Julian Uzielli GaZeTTe sTaFF The allocation of funds from the Student Legacy Challenge to the Spoke is not going as smoothly as planned. The initiative began last year to help the University Students’ Council decide what to do with approximately $175,000 in unclaimed refund cheques after the London Transit Commission strike in 2009. Students were given the opportunity to make propositions to Council on how to spend the money, and in April the allocations were finalized. One proposal would have given $15,000 to the Spoke to make their arcade games and pool tables free for students to use. After an amendment passed by the USC, however, that number was reduced to $5,000, and the goal reduced to free pool for students. Nicole Kopera, a social science councillor who supported the motion to reduce the Spoke’s allocation, explained there was concern about justifying $15,000 for video games, when there were other issues that needed attention. “I did not feel that it would benefit enough students while there were other options on the table to spend the money on,” she said. “It is an exorbitant amount of money to spend on video games alone, when it is an initiative that essentially can only be utilized by students that use the Spoke on a regular basis, are interested enough in video games and are 19+ to use them after 9 p.m. when the liquor license kicks in.” She added that many more students used the pool tables than the arcade games, and that $5,000 should be enough to cover purchase and maintenance of new pool tables. However, because the Spoke doesn’t own their two pool tables— they are rented from Playdium— that lower number is making it difficult to move forward, Jennifer Valadao, vice-president finance for the USC, explained. “The problem is [Playdium] makes thousands of dollars from those pool tables and they maintain them,” she said. “We would have to pay out of pocket and we don’t know if $5,000 is sufficient. We’re doing the research on that right now, we’re trying to work out some sort of agreement, which I think is moving very well.” Jeff Armour, food and beverage manager for the USC, was not con-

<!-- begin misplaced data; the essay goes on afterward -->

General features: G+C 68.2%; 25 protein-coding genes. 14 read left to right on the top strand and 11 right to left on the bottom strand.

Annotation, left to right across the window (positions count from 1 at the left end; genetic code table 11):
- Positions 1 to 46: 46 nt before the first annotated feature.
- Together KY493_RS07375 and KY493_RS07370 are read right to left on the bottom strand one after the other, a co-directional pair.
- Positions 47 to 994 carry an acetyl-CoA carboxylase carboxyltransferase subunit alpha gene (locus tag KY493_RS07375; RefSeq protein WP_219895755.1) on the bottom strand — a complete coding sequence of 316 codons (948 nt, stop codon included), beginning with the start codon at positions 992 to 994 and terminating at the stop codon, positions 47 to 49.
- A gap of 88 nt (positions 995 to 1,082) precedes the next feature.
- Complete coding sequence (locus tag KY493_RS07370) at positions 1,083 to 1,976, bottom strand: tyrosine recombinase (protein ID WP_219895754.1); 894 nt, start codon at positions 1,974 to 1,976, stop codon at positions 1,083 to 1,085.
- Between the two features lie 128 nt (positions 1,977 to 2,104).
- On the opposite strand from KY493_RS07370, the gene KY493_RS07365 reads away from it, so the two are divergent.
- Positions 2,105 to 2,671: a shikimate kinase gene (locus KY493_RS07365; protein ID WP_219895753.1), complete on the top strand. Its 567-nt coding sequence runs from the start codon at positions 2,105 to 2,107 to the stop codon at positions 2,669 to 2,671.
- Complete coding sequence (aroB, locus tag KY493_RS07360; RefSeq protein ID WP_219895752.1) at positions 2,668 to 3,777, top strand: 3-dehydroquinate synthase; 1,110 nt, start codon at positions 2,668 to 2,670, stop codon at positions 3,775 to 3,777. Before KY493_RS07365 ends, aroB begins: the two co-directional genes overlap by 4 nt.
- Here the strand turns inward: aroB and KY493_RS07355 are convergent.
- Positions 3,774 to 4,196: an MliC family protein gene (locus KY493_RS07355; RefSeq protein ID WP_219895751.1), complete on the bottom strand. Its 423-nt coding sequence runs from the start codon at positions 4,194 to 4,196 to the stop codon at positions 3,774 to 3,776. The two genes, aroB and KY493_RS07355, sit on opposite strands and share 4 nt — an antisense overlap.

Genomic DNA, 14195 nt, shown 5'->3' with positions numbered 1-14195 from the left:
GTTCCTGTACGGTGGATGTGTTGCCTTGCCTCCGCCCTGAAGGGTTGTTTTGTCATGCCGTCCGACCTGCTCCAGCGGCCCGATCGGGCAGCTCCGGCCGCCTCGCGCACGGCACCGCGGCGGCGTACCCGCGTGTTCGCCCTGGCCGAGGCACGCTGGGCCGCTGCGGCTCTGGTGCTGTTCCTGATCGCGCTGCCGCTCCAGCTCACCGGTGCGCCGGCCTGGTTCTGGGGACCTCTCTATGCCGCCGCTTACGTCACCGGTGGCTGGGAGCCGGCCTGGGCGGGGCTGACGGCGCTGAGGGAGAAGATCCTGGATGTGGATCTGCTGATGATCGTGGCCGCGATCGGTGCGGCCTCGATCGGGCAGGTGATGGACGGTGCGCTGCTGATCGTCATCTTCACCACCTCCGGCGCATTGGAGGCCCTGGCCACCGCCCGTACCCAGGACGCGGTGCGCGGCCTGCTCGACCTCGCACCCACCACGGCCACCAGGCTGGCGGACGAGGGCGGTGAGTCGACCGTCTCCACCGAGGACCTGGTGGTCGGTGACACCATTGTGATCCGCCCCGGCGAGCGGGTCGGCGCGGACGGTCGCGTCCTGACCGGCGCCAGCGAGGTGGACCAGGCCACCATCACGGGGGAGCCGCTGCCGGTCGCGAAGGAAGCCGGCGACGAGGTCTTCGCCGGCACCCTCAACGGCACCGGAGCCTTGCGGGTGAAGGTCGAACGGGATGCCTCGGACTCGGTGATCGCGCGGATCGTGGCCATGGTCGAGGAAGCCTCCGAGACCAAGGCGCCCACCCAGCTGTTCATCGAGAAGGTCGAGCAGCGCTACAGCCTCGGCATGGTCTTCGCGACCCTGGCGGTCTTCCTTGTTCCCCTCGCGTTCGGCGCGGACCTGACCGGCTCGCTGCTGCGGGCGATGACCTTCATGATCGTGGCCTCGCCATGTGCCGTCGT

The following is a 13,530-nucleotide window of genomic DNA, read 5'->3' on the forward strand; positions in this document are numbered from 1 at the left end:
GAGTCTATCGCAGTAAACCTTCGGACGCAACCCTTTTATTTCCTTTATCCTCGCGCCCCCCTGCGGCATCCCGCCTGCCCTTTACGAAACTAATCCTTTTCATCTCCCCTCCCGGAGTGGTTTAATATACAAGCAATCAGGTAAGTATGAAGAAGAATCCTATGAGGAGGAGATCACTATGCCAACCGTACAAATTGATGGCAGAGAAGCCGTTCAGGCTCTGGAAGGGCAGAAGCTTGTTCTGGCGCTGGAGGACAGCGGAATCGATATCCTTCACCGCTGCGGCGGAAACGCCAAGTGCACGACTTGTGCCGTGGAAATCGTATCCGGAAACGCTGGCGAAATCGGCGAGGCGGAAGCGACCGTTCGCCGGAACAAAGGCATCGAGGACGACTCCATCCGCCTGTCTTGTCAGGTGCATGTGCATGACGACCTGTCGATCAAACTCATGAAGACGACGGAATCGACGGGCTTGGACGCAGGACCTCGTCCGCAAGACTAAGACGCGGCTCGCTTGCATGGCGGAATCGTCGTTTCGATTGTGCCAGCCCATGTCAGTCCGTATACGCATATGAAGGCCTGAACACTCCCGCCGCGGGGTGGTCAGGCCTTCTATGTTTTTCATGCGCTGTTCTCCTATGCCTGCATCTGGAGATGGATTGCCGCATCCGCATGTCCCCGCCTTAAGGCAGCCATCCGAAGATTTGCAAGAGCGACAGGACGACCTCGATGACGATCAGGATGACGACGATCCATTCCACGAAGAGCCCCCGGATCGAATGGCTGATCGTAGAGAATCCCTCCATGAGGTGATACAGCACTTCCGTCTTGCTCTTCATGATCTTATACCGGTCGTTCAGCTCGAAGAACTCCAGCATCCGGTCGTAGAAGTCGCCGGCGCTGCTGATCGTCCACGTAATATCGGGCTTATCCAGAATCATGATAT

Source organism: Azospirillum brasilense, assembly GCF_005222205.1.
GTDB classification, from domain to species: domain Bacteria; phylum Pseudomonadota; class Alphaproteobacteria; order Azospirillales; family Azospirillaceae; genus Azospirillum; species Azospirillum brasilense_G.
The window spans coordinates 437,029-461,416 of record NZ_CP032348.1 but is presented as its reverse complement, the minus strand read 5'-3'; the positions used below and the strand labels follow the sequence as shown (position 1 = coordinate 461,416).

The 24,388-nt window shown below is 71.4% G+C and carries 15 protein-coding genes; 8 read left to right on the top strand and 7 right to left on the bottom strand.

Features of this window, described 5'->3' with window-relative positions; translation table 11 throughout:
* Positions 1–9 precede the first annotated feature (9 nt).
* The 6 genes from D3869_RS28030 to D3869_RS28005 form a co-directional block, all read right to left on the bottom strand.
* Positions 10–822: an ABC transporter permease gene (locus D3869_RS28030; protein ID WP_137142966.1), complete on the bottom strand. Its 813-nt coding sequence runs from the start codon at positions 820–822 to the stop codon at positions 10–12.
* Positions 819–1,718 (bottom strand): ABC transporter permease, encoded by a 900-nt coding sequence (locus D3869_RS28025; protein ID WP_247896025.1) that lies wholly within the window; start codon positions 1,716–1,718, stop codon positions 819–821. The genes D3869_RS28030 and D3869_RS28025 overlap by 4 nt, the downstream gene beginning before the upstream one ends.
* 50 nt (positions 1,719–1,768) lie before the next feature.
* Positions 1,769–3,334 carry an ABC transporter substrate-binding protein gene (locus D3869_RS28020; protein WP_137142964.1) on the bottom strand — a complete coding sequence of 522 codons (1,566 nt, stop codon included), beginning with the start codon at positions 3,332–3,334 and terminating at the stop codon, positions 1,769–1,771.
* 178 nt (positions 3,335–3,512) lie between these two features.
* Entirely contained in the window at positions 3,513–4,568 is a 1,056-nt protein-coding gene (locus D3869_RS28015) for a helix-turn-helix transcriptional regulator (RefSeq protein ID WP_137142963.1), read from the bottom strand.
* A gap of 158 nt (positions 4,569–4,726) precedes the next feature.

Nyssa Kuwahara GaZeTTe